Stocks struggled to stage an afternoon rally Tuesday, eventually ending the session mixed, as sentiment continued to be bearish around scandal-plagued Wall Street. Blue chips slipped, while the tech-laden Nasdaq index managed a small gain on some positive earnings outlooks.
The Dow Jones industrial average lost 21.95 points, or 0.23%, to 9,687.84, with the biggest losses coming from General Motors (GM).
The tech-heavy Nasdaq composite index added 15.54 points, or 0.99%, to 1,578.10. The Standard & Poor's 500 Index finished flat, up 0.05 point at 1,040.63.
Investors were hit with more negative headlines concerning the integrity of U.S. corporations and their executives. Dennis Kozlowski, who resigned as CEO of conglomerate Tyco (TYC) Monday, was indicted for alleged sales tax violations Tuesday by the Manhattan District Attorney's office. On Monday, reports that he was the subject of a tax evasion probe related to his purchases of expensive artwork helped send the market into a tailspin.
In other corporate news, market-maker Knight Trading (NITE) is the subject of a probe by securities regulators that it engaged in improper trading during the tech-stock boom of the late 1990s, according to a press report.
In technology, some positive earnings news helped lift the sector. Application software stocks rallied after Activision (ATVI) raised earnings guidance. Network equipment makers were also up after Brocade (BRCD) reaffirmed its previous EPS guidance for the third and fourth quarters.
But there was negative news from electronics manufacturer Flextronics (FLEX), which tumbled after lowering earnings guidance for the current quarter.
Also in technology, Hewlett-Packard Co. (HPQ) Chief Executive Carly Fiorina on Tuesday said she expects to cut 10,000 jobs by November 1 and another 5,000 jobs next year, after purchasing Compaq Computer Corp. last month, according to wire reports.
Among other stocks in the news, Lehman Brothers cut its revenue and cash flow estimates for AOL Time Warner (AOL) due to an ongoing weak online advertising market, according to S&P. AOL shares were lower on the analyst report.
Plus, 29 U.S. states on Tuesday charged Bristol-Myers Squibb (BMY) with illegal efforts to block generic rivals to its top-selling breast cancer drug Taxol, according to news reports citing court papers.
Auto stocks declined one day after the latest monthly measure of industry sales fell short of expectations. Among the gainers were gas utilities stocks, which rebounded from Monday's decline on news of the apparent suicide of the Charles Dana Rice, treasurer of energy company El Paso (EP). Continued scrutiny by energy regulators about possible participation in "round trip" trades has also beaten down the group.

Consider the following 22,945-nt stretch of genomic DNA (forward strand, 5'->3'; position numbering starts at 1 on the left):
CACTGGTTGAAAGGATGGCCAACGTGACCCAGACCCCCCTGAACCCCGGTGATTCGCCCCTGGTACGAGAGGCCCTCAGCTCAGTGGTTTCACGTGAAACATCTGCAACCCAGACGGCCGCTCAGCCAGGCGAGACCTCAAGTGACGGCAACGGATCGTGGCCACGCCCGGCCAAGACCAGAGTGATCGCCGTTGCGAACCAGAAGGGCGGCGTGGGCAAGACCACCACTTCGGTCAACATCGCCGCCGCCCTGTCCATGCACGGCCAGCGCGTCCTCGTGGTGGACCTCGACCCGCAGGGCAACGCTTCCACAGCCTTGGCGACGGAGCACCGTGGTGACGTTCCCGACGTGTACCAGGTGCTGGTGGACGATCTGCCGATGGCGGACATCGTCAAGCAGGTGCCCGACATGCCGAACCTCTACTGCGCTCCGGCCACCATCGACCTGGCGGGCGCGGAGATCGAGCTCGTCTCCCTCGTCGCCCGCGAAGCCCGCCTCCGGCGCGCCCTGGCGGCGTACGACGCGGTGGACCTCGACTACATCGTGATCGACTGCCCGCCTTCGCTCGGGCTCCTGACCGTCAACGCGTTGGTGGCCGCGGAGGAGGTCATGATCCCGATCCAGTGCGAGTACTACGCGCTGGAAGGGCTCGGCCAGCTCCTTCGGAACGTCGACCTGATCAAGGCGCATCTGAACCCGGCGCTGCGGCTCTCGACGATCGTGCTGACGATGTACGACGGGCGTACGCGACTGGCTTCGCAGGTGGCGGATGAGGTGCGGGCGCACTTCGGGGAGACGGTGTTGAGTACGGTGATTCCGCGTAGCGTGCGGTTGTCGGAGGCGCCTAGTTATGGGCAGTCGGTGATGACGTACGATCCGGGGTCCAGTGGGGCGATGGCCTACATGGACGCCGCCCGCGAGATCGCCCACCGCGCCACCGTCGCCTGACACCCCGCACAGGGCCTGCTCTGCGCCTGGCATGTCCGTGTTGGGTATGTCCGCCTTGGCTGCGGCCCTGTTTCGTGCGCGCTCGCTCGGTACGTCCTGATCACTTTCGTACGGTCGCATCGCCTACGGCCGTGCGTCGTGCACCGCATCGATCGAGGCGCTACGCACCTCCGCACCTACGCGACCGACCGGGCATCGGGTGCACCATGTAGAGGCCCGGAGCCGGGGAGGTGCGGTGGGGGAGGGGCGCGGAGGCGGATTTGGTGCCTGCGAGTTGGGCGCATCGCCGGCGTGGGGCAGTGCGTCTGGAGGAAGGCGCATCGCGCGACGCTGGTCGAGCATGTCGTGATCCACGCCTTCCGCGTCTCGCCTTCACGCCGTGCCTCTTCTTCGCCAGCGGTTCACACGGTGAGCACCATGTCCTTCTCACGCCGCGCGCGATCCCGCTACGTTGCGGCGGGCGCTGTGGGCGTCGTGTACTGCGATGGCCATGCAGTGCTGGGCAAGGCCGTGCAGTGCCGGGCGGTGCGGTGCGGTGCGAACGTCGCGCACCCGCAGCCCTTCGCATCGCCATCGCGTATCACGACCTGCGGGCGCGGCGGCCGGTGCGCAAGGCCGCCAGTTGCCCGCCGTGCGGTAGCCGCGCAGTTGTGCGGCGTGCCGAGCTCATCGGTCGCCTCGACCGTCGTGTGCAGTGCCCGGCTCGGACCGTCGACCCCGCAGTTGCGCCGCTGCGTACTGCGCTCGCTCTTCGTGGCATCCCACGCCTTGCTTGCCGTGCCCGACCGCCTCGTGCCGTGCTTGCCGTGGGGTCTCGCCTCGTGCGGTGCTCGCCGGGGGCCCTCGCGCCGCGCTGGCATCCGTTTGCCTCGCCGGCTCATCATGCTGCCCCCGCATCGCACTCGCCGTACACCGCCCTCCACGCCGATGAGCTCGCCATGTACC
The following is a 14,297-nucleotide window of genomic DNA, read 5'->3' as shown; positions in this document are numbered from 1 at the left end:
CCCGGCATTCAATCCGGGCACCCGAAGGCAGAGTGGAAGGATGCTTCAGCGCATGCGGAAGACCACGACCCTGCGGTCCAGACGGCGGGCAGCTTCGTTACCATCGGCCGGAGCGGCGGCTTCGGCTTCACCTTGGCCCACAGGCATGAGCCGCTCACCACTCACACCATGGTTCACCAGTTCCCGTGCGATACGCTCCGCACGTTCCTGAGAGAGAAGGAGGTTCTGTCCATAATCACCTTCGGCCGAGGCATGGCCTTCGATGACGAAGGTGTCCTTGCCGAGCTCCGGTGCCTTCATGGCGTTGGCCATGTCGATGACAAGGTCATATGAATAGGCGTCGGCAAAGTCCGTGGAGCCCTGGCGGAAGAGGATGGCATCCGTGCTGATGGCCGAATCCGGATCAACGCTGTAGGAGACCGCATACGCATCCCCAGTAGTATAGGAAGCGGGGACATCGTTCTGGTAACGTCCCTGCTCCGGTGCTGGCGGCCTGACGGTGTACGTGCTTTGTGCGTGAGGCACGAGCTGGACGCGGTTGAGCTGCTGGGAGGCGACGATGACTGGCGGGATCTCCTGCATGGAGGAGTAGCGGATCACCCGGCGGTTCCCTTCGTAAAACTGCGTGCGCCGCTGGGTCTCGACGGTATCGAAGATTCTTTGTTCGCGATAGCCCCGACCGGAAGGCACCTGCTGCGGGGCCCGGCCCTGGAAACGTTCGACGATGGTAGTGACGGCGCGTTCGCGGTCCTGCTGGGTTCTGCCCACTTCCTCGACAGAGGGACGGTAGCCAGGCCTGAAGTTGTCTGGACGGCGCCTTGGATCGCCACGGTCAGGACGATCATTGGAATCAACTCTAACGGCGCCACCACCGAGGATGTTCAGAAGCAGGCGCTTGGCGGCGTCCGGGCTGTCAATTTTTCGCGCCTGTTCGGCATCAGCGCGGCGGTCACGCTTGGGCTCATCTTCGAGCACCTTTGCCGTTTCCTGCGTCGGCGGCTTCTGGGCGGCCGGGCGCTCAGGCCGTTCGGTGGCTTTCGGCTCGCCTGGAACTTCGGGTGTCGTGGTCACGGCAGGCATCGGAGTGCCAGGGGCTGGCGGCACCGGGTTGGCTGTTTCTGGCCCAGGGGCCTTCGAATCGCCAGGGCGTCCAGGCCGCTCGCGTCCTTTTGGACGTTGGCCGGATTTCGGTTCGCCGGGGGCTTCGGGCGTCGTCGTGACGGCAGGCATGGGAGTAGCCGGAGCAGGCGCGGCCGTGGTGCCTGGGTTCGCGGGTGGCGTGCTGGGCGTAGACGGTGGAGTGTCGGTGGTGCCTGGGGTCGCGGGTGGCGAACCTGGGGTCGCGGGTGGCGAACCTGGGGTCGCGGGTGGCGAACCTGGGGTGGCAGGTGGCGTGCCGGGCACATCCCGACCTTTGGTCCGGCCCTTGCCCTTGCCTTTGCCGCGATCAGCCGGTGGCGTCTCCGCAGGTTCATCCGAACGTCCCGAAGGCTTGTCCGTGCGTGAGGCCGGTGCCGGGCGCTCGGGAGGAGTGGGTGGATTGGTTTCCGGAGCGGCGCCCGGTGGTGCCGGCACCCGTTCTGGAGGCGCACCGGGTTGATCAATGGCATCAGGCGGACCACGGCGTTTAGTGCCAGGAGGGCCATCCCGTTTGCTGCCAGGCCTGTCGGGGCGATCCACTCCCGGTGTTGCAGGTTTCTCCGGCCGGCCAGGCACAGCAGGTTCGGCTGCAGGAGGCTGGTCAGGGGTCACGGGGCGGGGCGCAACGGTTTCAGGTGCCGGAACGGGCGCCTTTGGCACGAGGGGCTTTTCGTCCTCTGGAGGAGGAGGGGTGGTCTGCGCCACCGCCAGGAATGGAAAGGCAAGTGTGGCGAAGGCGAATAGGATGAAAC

And in the currency markets, the dollar fell further against the euro and the yen, despite another intervention by the Bank of Japan to stem the yen's rise.
U.S. Treasuries ended lower, after the mild comeback attempt by stocks. No major economic reports were due Tuesday.
Looking ahead to the end of the week, reports on May unemployment and wholesale inventories and consumer credit for April were due June 7.
European stock markets ended solidly lower.
In France, the CAC 40 fell 161.27 points, or 3.82%, to 4,065.88. Selling was prompted by the weak performance in U.S. equities, which overshadowed news that the French purchasing managers' index rose to 52.8 in May from 51.7 in April.
And in Germany, the DAX Index lost 122.16 points, or 2.57%, to 4,625.79, even though German May purchasing managers' index rose to 49.7 from 49.1 in April. Traders also were restrained by the weakness in U.S. stocks.
In London, the markets were closed for the second day of a two-day holiday celebrating the Queen's Jubilee. Trading will resume Wednesday. On Friday, the Financial Times-Stock Exchange 100 index finished up 44.30 points, or 0.88%, to 5,085.10.
In Asia, the markets ended with losses. The Nikkei plunged 248.32 points, or 2.09%, to 11,653.07. Stocks deepened losses in the afternoon, led by exporter shares on growing pessimism over the global stock market. In Hong Kong, the market lost 47.25 points, or 0.42%, to 11,312.55.